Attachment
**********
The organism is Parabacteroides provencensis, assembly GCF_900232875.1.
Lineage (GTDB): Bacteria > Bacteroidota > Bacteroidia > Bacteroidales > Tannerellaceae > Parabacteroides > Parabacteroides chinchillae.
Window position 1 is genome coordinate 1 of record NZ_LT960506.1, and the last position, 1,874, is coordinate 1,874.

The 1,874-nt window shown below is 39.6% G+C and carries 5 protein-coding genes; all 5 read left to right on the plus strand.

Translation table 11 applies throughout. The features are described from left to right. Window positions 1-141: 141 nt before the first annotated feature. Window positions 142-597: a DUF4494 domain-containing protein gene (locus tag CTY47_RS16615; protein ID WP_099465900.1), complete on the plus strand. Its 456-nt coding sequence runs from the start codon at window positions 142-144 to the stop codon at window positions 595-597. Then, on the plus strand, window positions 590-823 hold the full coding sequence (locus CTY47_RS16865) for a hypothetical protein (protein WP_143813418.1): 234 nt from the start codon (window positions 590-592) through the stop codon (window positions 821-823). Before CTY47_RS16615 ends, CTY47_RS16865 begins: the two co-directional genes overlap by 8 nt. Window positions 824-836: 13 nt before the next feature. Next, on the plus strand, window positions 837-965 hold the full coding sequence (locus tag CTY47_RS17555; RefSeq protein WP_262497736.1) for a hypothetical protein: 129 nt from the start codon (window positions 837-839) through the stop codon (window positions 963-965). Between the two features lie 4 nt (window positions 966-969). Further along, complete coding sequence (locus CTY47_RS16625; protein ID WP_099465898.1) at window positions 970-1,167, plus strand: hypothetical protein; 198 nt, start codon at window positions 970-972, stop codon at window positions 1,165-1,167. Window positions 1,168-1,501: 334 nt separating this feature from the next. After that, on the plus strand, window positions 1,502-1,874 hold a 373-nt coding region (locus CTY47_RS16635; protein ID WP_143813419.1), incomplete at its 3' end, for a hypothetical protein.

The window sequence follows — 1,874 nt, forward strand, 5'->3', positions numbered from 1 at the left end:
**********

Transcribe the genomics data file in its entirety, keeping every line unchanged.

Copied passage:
The organism is Parabacteroides provencensis, assembly GCF_900232875.1.
Lineage (GTDB): Bacteria > Bacteroidota > Bacteroidia > Bacteroidales > Tannerellaceae > Parabacteroides > Parabacteroides chinchillae.
Window position 1 is genome coordinate 1 of record NZ_LT960506.1, and the last position, 1,874, is coordinate 1,874.

The 1,874-nt window shown below is 39.6% G+C and carries 5 protein-coding genes; all 5 read left to right on the plus strand.

Translation table 11 applies throughout. The features are described from left to right. Window positions 1-141: 141 nt before the first annotated feature. Window positions 142-597: a DUF4494 domain-containing protein gene (locus tag CTY47_RS16615; protein ID WP_099465900.1), complete on the plus strand. Its 456-nt coding sequence runs from the start codon at window positions 142-144 to the stop codon at window positions 595-597. Then, on the plus strand, window positions 590-823 hold the full coding sequence (locus CTY47_RS16865) for a hypothetical protein (protein WP_143813418.1): 234 nt from the start codon (window positions 590-592) through the stop codon (window positions 821-823). Before CTY47_RS16615 ends, CTY47_RS16865 begins: the two co-directional genes overlap by 8 nt. Window positions 824-836: 13 nt before the next feature. Next, on the plus strand, window positions 837-965 hold the full coding sequence (locus tag CTY47_RS17555; RefSeq protein WP_262497736.1) for a hypothetical protein: 129 nt from the start codon (window positions 837-839) through the stop codon (window positions 963-965). Between the two features lie 4 nt (window positions 966-969). Further along, complete coding sequence (locus CTY47_RS16625; protein ID WP_099465898.1) at window positions 970-1,167, plus strand: hypothetical protein; 198 nt, start codon at window positions 970-972, stop codon at window positions 1,165-1,167. Window positions 1,168-1,501: 334 nt separating this feature from the next. After that, on the plus strand, window positions 1,502-1,874 hold a 373-nt coding region (locus CTY47_RS16635; protein ID WP_143813419.1), incomplete at its 3' end, for a hypothetical protein.

The window sequence follows — 1,874 nt, forward strand, 5'->3', positions numbered from 1 at the left end: